Pothole budget is a ‘long way off’ as new study reveals road repair budgets have been cut

Pothole budgets agreed by Chancellor Rishi Sunak will see an extra £50million of funding over the next five years to repair damaged roads across the nation. However, experts at the AIA have revealed it would cost over £11billion to repair roads to a point where they can be maintained cost effectively. 


  • Councils ‘underfunded’ to deal with potholes

They predict it would take 11 years to clear the maintenance backlog if authorities had the correct level of funding and equipment needed to fix roads. 

The AIA’s ALARM study found average highway maintenance budgets were also down a staggering 16 percent. 

This fall has seen each local authority receive an average of £20.7million for highway maintenance, down from £24.5million last year.  

Rick Green, Chair of the AIA warned the findings indicated highways budgets had dropped back to where they were two years ago after a short boost. 

“Over the past 25 years we have repeatedly seen this pattern of short-term cash injections to stem accelerating decline, only to be followed by further years of underfunding. 

“This stop-start approach has been wasteful and does nothing to improve the condition of local road network on which we all rely.

He added: “What’s needed is additional and sustained investment to help underpin the Government’s levelling-up strategy and social cohesion goals, as well as complement its ambitions for more sustainable modes of transport.”

The ALARM study has revealed local authorities spend an average of 50 percent of their road maintenance budgets on main carriageways alone. 

Pothole has closed this motorway slip road  [PICS]
Potholes have been found across the UK after storm  [ANALYSIS]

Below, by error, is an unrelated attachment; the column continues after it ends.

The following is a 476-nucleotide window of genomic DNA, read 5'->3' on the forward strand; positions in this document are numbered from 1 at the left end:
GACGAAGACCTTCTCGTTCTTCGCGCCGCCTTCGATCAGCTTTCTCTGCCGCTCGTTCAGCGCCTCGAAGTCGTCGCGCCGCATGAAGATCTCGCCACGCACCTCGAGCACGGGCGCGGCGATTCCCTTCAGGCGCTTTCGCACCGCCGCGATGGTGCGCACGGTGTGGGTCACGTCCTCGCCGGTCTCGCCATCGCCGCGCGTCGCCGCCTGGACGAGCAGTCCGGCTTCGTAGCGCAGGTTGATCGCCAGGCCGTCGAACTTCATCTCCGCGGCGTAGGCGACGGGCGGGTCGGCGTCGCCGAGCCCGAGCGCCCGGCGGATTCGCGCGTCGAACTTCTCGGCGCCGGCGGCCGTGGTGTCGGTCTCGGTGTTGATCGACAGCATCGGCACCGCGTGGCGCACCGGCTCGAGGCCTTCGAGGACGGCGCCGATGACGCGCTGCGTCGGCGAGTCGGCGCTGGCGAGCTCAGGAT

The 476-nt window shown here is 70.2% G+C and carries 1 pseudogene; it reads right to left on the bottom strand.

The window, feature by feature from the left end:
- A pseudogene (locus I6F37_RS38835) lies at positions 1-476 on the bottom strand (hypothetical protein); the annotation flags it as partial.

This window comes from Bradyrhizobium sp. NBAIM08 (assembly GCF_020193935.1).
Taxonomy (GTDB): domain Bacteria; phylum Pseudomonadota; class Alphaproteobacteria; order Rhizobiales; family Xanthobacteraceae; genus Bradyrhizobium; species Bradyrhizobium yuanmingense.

Pothole numbers could increase by more than 100,000 [COMMENT]

The outcome means over 1,100 extra miles of roads were classed as poor by the AIA compared to last year. 

The boost means a total of 42,675 miles of roads are considered to have just five years of life remaining across the UK. 

President of the AA, Edmund King said the findings showed an uneven use of pothole funds which would mean residential streets and minor roads would likely receive less funding. 

He said: “Even with boosted maintenance expenditure for these minor roads in 2018-2019, the amount spent annually remained lower than the decade before.”


  • Pothole campaigner attacks £2.5billion road repair fund

Mr King said roads in the Uk needed levelling out before warning the new pothole fund would not be enough to fix the damage. 

He added: “Councils across England and Wales are trying their best to fill the holes, but the reality is the £2.5 billion pothole fund allocated in the recent Budget won’t do the job. 

“With roads being resurfaced on average once every 76 years, we’d recommend lucky residents celebrate the moment as it truly is a once in a lifetime achievement.”

The government claims its new road maintenance fund will be enough to fix millions of potholes across the country. 

Their pledge came after two UK storms battered the nation and left potholes littered across key routes. 

Data from Waze revealed there was a 40 percent increase in the number of pothole reports in the wake of Storm Ciara and Storm Dennis 

Councils are often responsible for paying out compensation to those affected by pothole damage. 

Surrey County Council was forced to pay over £300,000 in compensation claims last year as thousands of complaints were made. 

Councillor David Renard, transport spokesman for the Local Government Association said: ““Councils share the frustration of motorists about the state of our local roads and, as this survey shows, fixing our roads is a priority for them. 

“Despite the financial pressures councils face, they continue to fix a pothole every 21 seconds.

“Yet despite these efforts, it is clear that our roads are deteriorating at a faster rate than can be repaired by councils, with the cost of clearing our national roads backlog on the rise and now over £10 billion.”

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